Iggy Pop

GUEST REVIEW: Rock and Rule (1983) by Robert Daniels

Please welcome guest writer Robert Daniels, from radio’s Visions In Sound 

ROCK AND RULE (1983 Nelvana)

“Oh what will the signal be for your eyes to see me…”

Back in about 1984 or 85 I remember watching TV one afternoon and stumbling on an animated movie. Interested, I stopped to watch. It had weird, trippy images and some scantily clad cartoon woman singing and a strange creature growling. My 14 year old mind was intrigued and then was completely blown when one of the animated characters said “Shit!” Cartoon characters were not supposed to swear!! Clearly this was a mistake. No, it was not a mistake, it was Rock and Rule. Although at the time I didn’t know the title and didn’t see the movie on TV again for a while.
Rock and Rule was set in a post apocalyptic future where the street animals evolved into a human like society. MOK is an aging rock star trying to find a specific voice in the guise of a worldwide talent search. MOK hopes to unleash a powerful demon from another dimension, his dwindling popularity driving him to destroy the world in vengeance and immortalize himself in the process. After returning to Ohmtown he finds the voice he’s looking for in Angel, a singer in a local band along with friends Omar, Dizzy and Stretch. MOK invites her to join him and when she refuses he kidnaps Angel and forces her to sing to raise the demon.

This was the era of the edgy “adult” cartoon, Heavy Metal, American Pop, Wizards, Starchaser: The Legend Of Orin and others. I do remember getting into an argument with my Mom back in 1981 about not being able to see Heavy Metal. “It’s a Cartoon…it HAS to be for kids!!!”.

It would be several years later when I was in high school that I described the ending scene to someone and they said “Oh yeah, that’s Rock and Rule…” Bingo, I had a title and looked high and low for a copy on VHS. Nothing. I was obsessed to find Rock and Rule. Of course, in the late 80s early 90s there was no internet so the only thing I could do was continue to bug the people at Steve’s TV to try and find a copy. Again, nothing. Then one day out of the blue I got a call from Steve’s. They said they found a copy and would order it for me. “Great” I said, “How much.” “$129.99”. My heart sank, that was far too expensive for my blood. So the film continued to sit in the back of my mind for years.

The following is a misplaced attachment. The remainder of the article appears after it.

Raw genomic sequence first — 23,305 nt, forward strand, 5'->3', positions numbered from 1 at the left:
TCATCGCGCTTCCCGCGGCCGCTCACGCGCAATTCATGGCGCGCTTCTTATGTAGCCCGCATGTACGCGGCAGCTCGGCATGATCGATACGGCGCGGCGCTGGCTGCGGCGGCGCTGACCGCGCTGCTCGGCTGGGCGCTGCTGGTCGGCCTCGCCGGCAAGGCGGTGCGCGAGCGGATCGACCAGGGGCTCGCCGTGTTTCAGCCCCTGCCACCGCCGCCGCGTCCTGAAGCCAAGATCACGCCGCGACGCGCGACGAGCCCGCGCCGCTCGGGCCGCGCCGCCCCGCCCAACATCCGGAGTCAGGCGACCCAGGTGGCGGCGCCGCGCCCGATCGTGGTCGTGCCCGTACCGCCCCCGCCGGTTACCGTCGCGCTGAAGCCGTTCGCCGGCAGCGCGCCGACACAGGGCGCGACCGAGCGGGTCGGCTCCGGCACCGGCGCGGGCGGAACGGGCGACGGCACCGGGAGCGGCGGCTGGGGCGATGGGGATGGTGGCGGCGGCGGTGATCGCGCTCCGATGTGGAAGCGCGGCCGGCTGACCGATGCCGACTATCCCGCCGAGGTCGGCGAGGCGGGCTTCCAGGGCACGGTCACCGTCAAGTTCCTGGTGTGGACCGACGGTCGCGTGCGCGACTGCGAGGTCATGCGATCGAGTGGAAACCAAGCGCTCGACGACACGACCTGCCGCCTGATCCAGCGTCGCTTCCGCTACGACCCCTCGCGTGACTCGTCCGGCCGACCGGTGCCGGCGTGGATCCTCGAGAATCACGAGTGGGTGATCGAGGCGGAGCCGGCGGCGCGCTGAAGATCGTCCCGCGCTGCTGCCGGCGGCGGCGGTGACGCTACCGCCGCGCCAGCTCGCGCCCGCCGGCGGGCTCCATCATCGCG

“My Name Is MOK, thanks a lot”

Then one day in (about) 2003, I heard of a showing at the former Hyland theatre. A local Anime expert and film buff rented the then-empty theatre to show the a cut of the film.

Also Don Francks, the voice of MOK, was going to be there. I jumped at the opportunity.

The film was nothing like I thought it was going to be. First, it was produced by Nelvana Studios that I only knew for Care Bears, Strawberry Shortcake, Droids and Ewoks, etc. All kids’ cartoons. It was also one of the first films I ever saw that listed “Songs by…” first above the main cast. This list included Cheap Trick, Debbie Harry, Lou Reed and Iggy Pop, with a special performance by Earth, Wind and Fire. After the movie there was a Q & A with Don Francks, who I later found out provided the voices for such characters as Dr. Claw from Inspector Gadget, Lackki from Captain Power and the un-credited voice of Boba Fett from the Star Wars: Holiday Special. I asked him if he based his performance of MOK on David Bowie. He said that he didn’t have any particular person in mind when he voiced MOK. I later found out that MOK’s full name was MOK SWAGGER a spin on Mick Jagger. However, the talent representation of The Rolling Stones’ lead singer objected and forced the producers to drop the character’s surname. It’s also interesting to note that David Bowie, Tim Curry, Michael Jackson, Mick Jagger and Sting were all considered for MOK but the budget of the film couldn’t afford them.

“I dunno about this, nobody seems to be buying these ‘I survived the MOK concert’ T-shirts.”

This year (2018) is the 35th anniversary of this masterpiece of Canadian animation. Rock and Rule is the first English speaking Canadian animated feature film entirely produced in Canada itself. Unfortunately the film sat in near obscurity for years after being shelved by distributor MGM and never got released in North America. The film did develop a cult following after being shown on CBC (who held the Canadian TV Rights), HBO and Showtime. Bootleg copies would show up at comic book conventions oddly enough with Ralph Bakshi being credited as director.

“She can sing, or she can scream!!!”

Much like Heavy Metal from 1981 music was a huge part of the film and also much like Heavy Metal the music got tied up in rights issues.